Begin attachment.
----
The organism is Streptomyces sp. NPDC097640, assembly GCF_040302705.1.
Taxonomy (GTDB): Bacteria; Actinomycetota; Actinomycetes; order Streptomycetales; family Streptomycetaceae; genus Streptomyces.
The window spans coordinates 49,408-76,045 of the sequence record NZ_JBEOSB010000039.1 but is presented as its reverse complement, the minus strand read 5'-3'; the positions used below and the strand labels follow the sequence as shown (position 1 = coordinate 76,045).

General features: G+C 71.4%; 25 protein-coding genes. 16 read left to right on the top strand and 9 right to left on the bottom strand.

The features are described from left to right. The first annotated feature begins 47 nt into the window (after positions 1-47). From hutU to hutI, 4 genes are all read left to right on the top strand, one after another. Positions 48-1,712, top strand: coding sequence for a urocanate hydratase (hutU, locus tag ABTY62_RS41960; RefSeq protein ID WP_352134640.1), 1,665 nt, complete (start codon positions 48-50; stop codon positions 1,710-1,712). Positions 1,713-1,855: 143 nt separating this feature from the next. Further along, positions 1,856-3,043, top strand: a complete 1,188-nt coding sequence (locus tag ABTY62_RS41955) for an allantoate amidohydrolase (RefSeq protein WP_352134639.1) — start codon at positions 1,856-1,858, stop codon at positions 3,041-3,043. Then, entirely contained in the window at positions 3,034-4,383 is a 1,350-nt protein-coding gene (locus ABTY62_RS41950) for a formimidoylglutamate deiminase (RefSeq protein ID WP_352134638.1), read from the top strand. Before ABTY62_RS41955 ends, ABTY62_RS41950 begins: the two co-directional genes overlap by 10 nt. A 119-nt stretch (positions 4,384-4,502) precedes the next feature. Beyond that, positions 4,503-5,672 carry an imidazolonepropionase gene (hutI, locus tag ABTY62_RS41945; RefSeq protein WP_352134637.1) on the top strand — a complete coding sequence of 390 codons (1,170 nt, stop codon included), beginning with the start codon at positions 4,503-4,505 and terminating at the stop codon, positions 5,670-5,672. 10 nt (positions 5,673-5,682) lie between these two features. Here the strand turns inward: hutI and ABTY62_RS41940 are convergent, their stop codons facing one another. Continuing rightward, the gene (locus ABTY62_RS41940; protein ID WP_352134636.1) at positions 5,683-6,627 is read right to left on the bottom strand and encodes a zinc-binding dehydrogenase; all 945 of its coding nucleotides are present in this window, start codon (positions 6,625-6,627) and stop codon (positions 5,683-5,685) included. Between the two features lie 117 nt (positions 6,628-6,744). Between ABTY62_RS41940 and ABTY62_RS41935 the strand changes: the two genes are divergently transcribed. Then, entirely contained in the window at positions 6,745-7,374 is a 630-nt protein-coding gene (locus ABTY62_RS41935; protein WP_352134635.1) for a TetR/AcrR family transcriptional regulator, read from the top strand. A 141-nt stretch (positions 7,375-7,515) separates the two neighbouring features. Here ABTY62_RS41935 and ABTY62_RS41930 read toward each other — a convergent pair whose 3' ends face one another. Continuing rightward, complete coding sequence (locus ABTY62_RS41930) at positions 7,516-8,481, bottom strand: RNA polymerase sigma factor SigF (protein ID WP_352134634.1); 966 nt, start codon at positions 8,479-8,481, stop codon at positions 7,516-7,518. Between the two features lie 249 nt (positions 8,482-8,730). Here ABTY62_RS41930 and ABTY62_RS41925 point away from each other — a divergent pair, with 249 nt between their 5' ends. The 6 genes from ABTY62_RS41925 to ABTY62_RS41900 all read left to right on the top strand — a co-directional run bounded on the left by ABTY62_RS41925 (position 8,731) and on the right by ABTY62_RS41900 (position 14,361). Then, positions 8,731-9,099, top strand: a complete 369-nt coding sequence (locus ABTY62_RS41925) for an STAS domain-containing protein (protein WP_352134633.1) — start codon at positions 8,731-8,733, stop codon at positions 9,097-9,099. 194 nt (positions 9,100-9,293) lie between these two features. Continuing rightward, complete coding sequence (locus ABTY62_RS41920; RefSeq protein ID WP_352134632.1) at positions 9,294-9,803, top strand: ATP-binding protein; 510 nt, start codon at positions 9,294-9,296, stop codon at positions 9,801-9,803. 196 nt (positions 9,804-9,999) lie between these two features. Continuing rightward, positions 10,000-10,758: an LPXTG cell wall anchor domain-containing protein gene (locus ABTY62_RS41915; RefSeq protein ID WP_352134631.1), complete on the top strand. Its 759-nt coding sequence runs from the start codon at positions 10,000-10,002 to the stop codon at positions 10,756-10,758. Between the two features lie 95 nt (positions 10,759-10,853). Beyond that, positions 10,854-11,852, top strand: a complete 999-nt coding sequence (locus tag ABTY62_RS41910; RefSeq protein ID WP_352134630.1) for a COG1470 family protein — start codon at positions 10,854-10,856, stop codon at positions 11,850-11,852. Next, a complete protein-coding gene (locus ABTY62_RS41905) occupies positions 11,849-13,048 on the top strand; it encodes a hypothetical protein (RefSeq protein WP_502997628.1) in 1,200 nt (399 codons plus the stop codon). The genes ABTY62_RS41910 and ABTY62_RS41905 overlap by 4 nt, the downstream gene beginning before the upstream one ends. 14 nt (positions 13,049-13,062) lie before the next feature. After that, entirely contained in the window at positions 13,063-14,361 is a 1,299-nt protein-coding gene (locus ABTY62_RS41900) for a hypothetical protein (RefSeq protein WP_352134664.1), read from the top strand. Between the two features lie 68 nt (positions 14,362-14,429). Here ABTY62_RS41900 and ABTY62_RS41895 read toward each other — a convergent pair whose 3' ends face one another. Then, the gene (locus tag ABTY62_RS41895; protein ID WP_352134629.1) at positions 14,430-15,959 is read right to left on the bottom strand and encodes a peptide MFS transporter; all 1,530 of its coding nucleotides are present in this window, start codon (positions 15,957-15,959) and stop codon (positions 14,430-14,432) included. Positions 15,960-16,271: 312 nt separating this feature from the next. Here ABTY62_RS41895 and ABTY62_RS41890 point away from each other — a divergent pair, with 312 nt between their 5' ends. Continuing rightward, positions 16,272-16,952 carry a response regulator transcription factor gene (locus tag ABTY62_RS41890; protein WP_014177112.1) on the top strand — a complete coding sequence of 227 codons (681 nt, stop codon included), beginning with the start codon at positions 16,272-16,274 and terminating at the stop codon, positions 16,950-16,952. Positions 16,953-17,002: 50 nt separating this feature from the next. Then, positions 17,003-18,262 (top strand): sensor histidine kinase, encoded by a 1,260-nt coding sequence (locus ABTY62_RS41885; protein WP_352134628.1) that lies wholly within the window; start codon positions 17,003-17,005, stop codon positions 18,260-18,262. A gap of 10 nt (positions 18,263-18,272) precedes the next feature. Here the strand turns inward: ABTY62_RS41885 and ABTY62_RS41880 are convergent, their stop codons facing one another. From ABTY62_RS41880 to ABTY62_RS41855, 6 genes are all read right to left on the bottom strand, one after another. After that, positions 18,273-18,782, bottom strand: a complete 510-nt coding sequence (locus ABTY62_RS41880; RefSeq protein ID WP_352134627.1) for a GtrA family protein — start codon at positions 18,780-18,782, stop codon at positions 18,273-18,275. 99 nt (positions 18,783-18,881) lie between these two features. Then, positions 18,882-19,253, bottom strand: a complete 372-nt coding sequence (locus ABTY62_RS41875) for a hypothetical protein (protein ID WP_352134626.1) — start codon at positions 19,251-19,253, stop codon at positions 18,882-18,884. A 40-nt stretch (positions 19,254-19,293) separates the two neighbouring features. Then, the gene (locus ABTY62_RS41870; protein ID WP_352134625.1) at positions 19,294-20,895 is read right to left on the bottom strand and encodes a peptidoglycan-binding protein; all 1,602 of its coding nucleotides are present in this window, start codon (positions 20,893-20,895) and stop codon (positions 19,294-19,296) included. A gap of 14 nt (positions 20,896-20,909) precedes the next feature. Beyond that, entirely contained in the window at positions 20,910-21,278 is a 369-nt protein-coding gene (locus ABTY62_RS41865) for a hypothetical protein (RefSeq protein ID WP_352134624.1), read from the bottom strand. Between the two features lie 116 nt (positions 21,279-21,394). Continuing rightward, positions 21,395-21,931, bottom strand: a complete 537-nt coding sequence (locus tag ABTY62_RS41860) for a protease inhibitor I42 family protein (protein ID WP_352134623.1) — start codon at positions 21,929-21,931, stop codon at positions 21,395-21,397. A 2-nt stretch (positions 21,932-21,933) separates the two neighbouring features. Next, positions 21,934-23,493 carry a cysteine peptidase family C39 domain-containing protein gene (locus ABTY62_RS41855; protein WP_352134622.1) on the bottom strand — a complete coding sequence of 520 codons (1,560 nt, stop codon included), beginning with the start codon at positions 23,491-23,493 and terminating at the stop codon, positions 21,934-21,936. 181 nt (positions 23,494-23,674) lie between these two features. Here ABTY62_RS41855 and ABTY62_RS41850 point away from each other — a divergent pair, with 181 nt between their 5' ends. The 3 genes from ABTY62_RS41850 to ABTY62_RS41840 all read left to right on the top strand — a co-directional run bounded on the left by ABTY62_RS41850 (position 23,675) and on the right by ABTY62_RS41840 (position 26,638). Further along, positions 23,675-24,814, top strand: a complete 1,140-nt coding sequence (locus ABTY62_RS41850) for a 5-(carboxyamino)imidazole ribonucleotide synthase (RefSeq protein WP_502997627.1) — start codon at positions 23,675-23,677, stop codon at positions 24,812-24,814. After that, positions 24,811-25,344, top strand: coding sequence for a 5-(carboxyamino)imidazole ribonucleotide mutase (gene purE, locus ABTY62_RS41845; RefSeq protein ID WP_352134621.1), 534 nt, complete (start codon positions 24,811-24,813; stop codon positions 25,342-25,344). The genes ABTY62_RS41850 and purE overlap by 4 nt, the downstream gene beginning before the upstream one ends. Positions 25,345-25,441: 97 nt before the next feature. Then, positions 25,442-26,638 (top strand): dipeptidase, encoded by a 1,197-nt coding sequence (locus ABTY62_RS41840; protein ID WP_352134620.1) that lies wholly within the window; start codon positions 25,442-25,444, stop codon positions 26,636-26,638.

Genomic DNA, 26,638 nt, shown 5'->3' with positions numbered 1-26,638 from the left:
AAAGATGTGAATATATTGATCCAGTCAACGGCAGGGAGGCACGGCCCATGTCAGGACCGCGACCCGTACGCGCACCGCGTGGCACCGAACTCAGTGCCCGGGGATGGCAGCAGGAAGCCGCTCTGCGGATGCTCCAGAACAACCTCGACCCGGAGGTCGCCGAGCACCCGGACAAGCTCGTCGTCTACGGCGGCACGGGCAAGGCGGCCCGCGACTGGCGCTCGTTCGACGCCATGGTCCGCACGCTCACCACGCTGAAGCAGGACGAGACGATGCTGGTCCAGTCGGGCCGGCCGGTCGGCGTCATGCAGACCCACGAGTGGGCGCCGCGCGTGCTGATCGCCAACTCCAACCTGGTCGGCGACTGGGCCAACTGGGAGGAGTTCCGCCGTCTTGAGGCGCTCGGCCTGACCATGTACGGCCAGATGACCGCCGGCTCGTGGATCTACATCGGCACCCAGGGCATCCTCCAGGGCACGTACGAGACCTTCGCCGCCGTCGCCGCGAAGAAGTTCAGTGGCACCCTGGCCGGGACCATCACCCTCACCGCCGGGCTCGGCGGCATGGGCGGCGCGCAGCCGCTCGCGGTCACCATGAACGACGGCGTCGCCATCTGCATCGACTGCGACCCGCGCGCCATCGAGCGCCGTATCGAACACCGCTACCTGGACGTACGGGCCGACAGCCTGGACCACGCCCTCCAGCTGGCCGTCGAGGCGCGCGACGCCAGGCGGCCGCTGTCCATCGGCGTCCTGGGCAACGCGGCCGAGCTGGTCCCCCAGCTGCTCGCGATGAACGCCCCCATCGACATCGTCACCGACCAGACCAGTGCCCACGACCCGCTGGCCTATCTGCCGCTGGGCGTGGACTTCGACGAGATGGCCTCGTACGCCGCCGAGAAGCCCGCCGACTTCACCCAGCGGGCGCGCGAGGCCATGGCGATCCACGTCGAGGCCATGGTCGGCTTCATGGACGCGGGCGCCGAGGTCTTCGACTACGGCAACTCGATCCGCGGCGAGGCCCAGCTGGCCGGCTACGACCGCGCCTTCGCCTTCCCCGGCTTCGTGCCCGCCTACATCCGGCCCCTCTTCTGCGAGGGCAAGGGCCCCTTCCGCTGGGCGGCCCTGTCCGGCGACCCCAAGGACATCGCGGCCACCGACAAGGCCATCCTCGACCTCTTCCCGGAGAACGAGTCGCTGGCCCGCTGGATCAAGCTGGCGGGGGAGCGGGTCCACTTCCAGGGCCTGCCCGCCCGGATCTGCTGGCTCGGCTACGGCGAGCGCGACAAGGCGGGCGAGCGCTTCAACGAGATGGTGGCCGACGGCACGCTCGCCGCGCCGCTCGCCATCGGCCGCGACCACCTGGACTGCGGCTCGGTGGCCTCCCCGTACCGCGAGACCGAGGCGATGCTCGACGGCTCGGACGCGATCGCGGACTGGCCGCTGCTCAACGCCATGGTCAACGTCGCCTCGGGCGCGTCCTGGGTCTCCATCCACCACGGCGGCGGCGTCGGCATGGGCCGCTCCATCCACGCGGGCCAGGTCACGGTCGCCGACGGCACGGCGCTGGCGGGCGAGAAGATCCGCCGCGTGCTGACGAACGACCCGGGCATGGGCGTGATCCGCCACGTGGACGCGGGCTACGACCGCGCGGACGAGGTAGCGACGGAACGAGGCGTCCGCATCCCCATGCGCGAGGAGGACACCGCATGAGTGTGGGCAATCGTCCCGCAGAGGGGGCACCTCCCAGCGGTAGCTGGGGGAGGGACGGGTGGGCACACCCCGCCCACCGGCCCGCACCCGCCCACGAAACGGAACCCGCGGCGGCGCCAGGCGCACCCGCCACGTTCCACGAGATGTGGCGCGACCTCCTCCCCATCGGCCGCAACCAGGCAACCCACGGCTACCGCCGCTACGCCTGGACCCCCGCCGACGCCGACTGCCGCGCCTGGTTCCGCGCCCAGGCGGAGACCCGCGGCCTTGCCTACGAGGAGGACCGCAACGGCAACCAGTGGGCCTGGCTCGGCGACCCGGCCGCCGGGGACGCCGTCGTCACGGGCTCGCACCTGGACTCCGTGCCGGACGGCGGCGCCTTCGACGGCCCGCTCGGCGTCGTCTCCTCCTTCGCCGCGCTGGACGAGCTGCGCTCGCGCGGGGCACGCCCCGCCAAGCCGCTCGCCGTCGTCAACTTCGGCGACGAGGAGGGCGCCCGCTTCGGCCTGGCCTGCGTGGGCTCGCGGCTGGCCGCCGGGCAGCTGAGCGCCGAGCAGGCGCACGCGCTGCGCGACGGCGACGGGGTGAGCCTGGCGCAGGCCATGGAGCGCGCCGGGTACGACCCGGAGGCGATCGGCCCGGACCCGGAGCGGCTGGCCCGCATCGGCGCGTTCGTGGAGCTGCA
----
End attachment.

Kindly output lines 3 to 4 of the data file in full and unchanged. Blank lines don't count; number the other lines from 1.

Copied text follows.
The window spans coordinates 49,408-76,045 of the sequence record NZ_JBEOSB010000039.1 but is presented as its reverse complement, the minus strand read 5'-3'; the positions used below and the strand labels follow the sequence as shown (position 1 = coordinate 76,045).

General features: G+C 71.4%; 25 protein-coding genes. 16 read left to right on the top strand and 9 right to left on the bottom strand.